As the crow flies is a great way to get around – if you are a crow that is.
But for us non-winged beasts, it is not quite so simple.
The age-old term basically means going from point A to point B in a straight line. In other words, birds can fly from here to there, soaring over any impeding obstacles.
Many years ago, I locked my keys in my truck. The Missus was working, cellphones were a thing of the future and I had no access to a spare key, so I weighed my options.
I could smash the side window, retrieve my keys and then come up with a really good excuse as to why I smashed the window, or I could walk to where my wife worked and get her keys so I could get my keys.
I opted for plan B.
It was a warm summer's day and while feeling foolish for having locked my keys in the truck, I was still rather chipper as I headed out on my quest.
A couple blocks into my voyage I could see where my wife was working – it was only a kilomter or so away – if you were a crow that is.
I would have to go down a very steep ravine, cross the valley floor and then back up another steep incline, but from where I was standing it did not look that bad.
Besides, it would save a lot of walking over the conventional way of following surface streets so I opted for the route of adventure.
I snuck between a couple of houses and came to the ravine's edge.
Hmmm, it looked a little steeper close up, but I had spent a lot of time climbing mountains in my childhood so I figured I could handle one little clay cliff (of about 150 meters).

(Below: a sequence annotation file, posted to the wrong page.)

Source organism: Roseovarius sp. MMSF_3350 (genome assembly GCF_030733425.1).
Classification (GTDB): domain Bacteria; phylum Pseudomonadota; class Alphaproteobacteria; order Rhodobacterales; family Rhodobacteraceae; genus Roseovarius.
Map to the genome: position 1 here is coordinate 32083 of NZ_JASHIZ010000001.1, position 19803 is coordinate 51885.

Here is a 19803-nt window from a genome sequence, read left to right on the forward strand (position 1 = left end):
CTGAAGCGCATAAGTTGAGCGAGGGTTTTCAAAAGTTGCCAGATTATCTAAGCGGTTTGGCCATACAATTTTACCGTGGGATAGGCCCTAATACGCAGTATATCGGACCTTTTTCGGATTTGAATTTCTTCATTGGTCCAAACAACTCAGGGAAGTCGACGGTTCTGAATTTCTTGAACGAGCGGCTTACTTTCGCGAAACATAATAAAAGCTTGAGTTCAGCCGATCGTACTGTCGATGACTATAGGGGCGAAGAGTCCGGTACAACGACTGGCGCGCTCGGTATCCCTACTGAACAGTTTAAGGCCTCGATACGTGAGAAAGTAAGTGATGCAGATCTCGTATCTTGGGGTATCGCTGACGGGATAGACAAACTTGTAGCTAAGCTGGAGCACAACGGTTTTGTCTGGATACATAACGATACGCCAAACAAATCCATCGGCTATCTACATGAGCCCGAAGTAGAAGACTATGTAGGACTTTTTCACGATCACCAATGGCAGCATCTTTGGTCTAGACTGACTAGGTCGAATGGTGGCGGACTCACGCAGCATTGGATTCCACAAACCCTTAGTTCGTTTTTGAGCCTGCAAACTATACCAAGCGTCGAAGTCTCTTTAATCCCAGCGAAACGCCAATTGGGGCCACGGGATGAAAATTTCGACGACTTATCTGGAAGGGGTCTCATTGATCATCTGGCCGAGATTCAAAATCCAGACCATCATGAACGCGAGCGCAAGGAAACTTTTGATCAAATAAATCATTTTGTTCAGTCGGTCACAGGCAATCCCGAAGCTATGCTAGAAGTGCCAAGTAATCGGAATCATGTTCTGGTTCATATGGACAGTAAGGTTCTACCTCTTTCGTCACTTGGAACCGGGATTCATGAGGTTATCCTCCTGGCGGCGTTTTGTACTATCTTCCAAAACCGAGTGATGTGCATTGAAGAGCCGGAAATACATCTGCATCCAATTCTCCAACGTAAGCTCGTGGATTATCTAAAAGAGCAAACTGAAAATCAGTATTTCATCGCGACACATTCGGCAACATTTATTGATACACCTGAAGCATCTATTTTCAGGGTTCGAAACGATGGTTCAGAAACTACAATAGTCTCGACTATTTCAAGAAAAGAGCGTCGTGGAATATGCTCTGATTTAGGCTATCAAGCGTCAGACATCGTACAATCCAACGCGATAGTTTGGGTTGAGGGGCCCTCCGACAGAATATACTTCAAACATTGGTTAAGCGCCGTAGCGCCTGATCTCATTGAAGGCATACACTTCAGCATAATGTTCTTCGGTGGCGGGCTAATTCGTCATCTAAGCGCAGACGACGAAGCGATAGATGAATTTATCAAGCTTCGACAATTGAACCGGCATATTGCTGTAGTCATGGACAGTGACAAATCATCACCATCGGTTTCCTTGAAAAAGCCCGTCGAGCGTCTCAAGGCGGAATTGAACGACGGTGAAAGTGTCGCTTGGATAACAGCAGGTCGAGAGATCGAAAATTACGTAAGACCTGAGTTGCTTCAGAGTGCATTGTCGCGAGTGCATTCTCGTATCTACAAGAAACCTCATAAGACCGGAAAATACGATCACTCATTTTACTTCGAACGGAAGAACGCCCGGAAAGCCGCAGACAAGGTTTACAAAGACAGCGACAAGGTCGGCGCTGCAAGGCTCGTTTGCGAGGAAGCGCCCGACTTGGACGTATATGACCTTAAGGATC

The second step I took down the slope resulted in me sliding about five feet. Perhaps getting to the bottom was going to be a lot faster than I thought – good news indeed.
So for the next few minutes I stepped and slid my way down the clay incline, feeling pretty darn happy with my progress, until...
Until I reached the bottom of the ravine and the mass of dried, prickly weeds and shrubbery that looked so small from up above were actually over my head.
OK, that is not so good.
They were also a lot deeper up close than they looked from above as well and I had at least 10 meters of thick, prickly, bug and snake-infested, 10-foot-tall weeds to get through.
There was no way around as the weeds extended as far as I could see in either direction. Going back up the way I came would be near impossible, so I decided to charge ahead. I located the narrowest area and took a running leap into the mass of weeds. I penetrated the tangled mess about eight inches and was stopped cold.
I then pushed, pulled, wiggled, squirmed and in general forced my way through the mass of prickles. I emerged from the other side covered in small cuts, thorns and pieces of plant, but I made it.
I then looked up at the hillside I had to climb and realized this little adventure was far from over. While not as steep as the other side, it was hardly a walk in the park.
I trudged my way to the top and emerged at the back of the building where the Missus worked.
I tracked her down and the look on her face said it all. I looked like I had been run over by a herd of raging wildebeasts with an attitude problem.
To say I look disheveled was to say Elvis had a couple of hits.
I explained what happened to my wife and she looked at me and asked why I didn't just climb through the canopy of our truck and get into the cab through the rear sliding window that didn't latch.
I, um, er, ah...well, you see I um, er, ah...
What else can you say?
Copyright 2015, Darren Handschuh